Vegans, vegetarians and omnivores alike are often surprised to learn that their favourite drinks may contain a multitude of animal-derived products. This is hardly surprising given the sheer amount of misinformation surrounding alcohol, as the manufacturers are (annoyingly) not required by law to list their ingredients.
The two most common ways that animal products make their way into our alcoholic beverages is through an ingredient in the drink itself or through the product’s filtration process. Here’s a handy list of common “ingredients” which should be avoided by vegans: Albumen: derived from egg white; Albumin: from eggs or dried blood; Carmine: crushed scales of a cochineal insect; Casein: obtained from milk; Charcoal: often from animal bones; Chitin: derived from the shells of crustaceans; Gelatin: from bones and connective tissues of cows or pigs; Isinglass: obtained from fish swim bladders; Lactose: protein derived from milk; and Pepsin: a foaming agent in beer sometimes derived from pigs.
The lack of transparency surrounding alcohol may seem daunting for those who avoid animal products, but it’s not all doom and gloom. Luckily, there are plenty of vegan alcohol guides to assist you through the minefield, with the most popular site being Barnivore, an online directory listing an array of vegan beers, wines and spirits. We can also take a look at some vegan-friendly alcoholic substitutions which still taste great and will leave you feeling merry.
Vegans should be cautious when purchasing cider, as even a few mainstream brands contain animal-derived products. But there are still plenty of products to choose from, which are still as fruity and thirst-quenching as the big brands. For example, there’s Alska cider, who have an extensive range of flavoured ciders including Nordic Berries, Strawberry and Lime, and a personal favourite, Passionfruit and Apple. These fruity ciders can often be found in Aldi stores around the U.K for a very reasonable £1.50 a bottle. Other vegan-friendly ciders include all of the Brothers range and the majority of Old Mout ciders, although the latter does warn that there may be some risk of ingredient “carry-over” between the vegan and non-vegan drinks.
One big name brand to avoid, however, is Kopparberg. Kopparberg is unsuitable for vegans as it contains gelatin, an ingredient derived from boiled animal bones and animal collagen. Another company to be wary of is Strongbow, who list many of their ciders as unsuitable for vegetarians due to the presence of cochineal, an insect which is used to produce carmine, a red dye. However, many vegans may be pleased to learn that the infamous Strongbow Dark Fruits is vegan-friendly, according to Barnivore.
Surely wine is just made from grapes, right? Nope. White wine and rosé often use isinglass, a substance obtained from the dried swim bladders of fish, to filter the drink to give a clear end-product. Red wine, on the other hand, can contain egg whites and milk, which are often used to remove bitterness from the product. Port and sherry are also usually to be avoided, due to the addition of gelatin.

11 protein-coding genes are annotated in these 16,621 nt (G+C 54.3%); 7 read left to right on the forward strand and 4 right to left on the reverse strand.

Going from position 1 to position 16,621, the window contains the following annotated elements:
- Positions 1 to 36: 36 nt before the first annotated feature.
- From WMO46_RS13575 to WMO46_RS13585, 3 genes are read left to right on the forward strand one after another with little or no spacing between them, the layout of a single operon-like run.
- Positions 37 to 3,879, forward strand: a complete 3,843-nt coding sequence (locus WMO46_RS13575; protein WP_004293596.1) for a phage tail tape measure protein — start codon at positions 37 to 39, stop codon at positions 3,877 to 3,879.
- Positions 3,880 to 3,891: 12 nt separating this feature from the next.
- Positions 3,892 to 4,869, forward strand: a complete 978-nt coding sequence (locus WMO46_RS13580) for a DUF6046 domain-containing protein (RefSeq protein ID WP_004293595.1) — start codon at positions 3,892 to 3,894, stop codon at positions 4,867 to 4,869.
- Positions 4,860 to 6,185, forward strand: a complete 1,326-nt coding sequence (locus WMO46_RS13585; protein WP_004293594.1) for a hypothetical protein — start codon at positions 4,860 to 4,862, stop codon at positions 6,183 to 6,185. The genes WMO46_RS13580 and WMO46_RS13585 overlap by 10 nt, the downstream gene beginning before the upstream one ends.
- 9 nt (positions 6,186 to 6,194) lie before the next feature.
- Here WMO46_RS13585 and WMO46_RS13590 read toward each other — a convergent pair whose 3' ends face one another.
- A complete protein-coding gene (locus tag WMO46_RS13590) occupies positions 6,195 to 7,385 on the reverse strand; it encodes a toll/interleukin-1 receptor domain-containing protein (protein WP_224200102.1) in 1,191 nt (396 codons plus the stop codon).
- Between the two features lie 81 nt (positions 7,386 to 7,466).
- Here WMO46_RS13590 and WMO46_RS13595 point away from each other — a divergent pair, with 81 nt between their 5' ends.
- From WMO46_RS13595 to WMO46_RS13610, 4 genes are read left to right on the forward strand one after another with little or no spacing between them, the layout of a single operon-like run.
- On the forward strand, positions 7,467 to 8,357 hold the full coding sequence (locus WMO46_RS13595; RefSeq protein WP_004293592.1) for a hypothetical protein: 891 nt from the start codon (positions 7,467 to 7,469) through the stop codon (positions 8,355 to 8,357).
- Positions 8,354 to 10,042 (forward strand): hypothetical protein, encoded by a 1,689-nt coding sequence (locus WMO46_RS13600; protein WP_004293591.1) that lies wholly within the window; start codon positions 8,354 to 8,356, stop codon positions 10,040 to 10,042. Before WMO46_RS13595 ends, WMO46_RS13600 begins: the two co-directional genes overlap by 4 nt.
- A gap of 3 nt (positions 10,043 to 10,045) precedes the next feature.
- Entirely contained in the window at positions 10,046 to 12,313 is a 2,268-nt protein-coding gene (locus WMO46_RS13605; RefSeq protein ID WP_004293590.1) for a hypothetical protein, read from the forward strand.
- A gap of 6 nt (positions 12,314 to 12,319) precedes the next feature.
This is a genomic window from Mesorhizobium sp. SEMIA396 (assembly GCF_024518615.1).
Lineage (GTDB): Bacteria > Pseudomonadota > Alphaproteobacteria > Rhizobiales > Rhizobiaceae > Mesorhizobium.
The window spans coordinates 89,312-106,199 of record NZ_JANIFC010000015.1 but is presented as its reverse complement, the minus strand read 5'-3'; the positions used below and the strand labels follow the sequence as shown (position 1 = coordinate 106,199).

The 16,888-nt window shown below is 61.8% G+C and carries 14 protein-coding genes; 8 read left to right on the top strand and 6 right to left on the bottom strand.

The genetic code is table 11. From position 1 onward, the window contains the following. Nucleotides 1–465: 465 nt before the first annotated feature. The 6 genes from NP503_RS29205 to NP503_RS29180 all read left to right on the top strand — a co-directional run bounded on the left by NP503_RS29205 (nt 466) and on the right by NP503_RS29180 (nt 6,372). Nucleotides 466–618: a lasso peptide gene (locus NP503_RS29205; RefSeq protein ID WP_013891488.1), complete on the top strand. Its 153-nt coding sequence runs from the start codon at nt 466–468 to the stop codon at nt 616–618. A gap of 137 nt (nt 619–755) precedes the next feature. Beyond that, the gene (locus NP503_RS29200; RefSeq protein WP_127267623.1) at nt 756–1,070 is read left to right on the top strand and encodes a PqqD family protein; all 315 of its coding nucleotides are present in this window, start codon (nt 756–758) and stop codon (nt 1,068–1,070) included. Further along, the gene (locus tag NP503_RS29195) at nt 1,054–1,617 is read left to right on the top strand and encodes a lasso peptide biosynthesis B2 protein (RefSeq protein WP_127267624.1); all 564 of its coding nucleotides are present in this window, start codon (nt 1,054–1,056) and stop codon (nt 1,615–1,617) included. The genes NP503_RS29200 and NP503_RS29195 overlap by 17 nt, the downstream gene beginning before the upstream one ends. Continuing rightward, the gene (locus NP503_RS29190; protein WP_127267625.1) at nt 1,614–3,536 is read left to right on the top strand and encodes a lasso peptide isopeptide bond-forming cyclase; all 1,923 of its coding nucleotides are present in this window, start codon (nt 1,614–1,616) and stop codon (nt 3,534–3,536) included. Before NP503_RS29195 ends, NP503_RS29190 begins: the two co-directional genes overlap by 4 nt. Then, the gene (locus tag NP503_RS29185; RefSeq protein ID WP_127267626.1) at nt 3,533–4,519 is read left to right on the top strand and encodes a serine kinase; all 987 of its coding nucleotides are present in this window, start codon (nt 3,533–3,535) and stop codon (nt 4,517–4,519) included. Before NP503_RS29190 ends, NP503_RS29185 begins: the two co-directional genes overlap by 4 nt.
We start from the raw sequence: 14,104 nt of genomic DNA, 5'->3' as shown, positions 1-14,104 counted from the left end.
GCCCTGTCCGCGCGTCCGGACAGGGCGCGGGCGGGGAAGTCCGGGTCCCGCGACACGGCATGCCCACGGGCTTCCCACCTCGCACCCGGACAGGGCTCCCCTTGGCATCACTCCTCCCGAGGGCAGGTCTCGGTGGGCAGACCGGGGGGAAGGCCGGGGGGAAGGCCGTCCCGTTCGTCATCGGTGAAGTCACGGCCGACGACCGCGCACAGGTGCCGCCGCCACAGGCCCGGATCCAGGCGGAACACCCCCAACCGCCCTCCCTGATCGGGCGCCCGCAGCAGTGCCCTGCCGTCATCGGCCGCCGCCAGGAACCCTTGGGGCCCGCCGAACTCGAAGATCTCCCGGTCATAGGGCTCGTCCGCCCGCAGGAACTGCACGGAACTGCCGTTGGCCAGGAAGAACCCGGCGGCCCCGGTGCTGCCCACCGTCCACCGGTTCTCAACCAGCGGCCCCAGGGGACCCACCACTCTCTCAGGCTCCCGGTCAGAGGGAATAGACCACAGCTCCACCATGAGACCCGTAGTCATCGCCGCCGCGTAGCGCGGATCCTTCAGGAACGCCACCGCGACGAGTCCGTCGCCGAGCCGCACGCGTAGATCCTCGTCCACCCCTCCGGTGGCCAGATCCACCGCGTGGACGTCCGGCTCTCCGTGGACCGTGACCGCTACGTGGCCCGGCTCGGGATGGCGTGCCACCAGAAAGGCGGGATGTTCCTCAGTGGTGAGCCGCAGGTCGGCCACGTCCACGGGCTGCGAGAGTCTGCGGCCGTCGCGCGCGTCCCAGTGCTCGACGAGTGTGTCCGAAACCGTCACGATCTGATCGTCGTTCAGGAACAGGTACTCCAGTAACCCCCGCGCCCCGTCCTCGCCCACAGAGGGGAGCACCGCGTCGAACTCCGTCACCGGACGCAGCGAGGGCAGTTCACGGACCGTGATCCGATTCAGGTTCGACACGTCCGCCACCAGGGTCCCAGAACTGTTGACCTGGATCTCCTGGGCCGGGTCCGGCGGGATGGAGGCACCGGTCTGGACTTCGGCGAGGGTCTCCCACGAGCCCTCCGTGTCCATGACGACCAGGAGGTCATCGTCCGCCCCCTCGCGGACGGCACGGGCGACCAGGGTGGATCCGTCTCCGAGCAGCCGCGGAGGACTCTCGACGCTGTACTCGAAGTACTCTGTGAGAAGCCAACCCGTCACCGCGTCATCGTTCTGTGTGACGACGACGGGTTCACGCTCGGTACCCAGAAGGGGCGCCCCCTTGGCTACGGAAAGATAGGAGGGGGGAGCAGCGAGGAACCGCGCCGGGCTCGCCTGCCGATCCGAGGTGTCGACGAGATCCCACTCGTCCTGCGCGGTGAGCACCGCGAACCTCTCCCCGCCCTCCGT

A couple of vegan-friendly wine brands to be recommended include Oxford Landing, who list all of their wines as vegan-friendly, and Blossom Hill, who list around half of their wines as suitable. For a more general guide, big-name supermarkets such as Marks & Spencer, Co-op, Tesco and Sainsbury’s all have their own-brand vegan wines, which are surprisingly tasty, with prices starting around the £5 mark.
One popular wine brand to avoid is Yellowtail. Once a vegan-friendly brand, their wines now include milk, eggs and isinglass, according to the company website. Brands such as Barefoot and Echo Falls are also to be given a miss for their animal-derived ingredients.
One word – Tennent’s. Yes, you’ll probably be pleased to learn that Scotland’s favourite pint is suitable for vegans and vegetarians. Other vegan-friendly beers include Carlsberg (with the exception of Carlsberg Zest) and Budweiser, who claim all their beers are vegan-friendly.
The hipsters can also rejoice as you’ll often find a majority of craft beers are suitable for vegans too. Brands to recommend include Brewdog, who claim their beer is “brewed for vegans” and have plenty of hoppy delights to offer, with only three of their beverages listed as unsuitable (Jet Black Heart, Dogma and Electric India). Other vegan-friendly craft beer brewers include Glasgow’s own Drygate, who, with the exception of their bottled ale, offers an array of vegan craft beer. Be sure to check out their Gladeye IPA, a personal favourite.
Any beers brewed by Fosters or Carling are to be avoided, two big brands who use various animal products in their drinks.
Spirits & Liquors
Fortunately, vegans will be happy to find out that most spirits are free of any animal-based products. However, there are a few exceptions, such as Vodka O’s, who use whey – a byproduct of cheesemaking – as part of their distillery process. Be sure to keep an eye on what’s in your cocktails too, as a few may contain milk, cream, honey or eggs. Luckily, most cocktails list their ingredients, which makes it a lot easier to avoid unwanted products.
Obvious non-vegan friendly liquors are cream-based drinks such as Baileys. However, ex-Baileys lovers should be sure to check out Bailey’s new Almande drink, a dairy-free, almond milk version of their original recipe. An even cheaper option can sometimes be spotted on the Christmas shelves of Marks and Spencer, who have their own cream liqueur – a delicious chocolate and coconut liquor which, amazingly, is dairy free – so be sure to stock up if you spot this product, as it’s known to fly off the shelves.
Note, this is a U.K-friendly guide only and all information is correct at time of writing. Please remember to drink responsibly.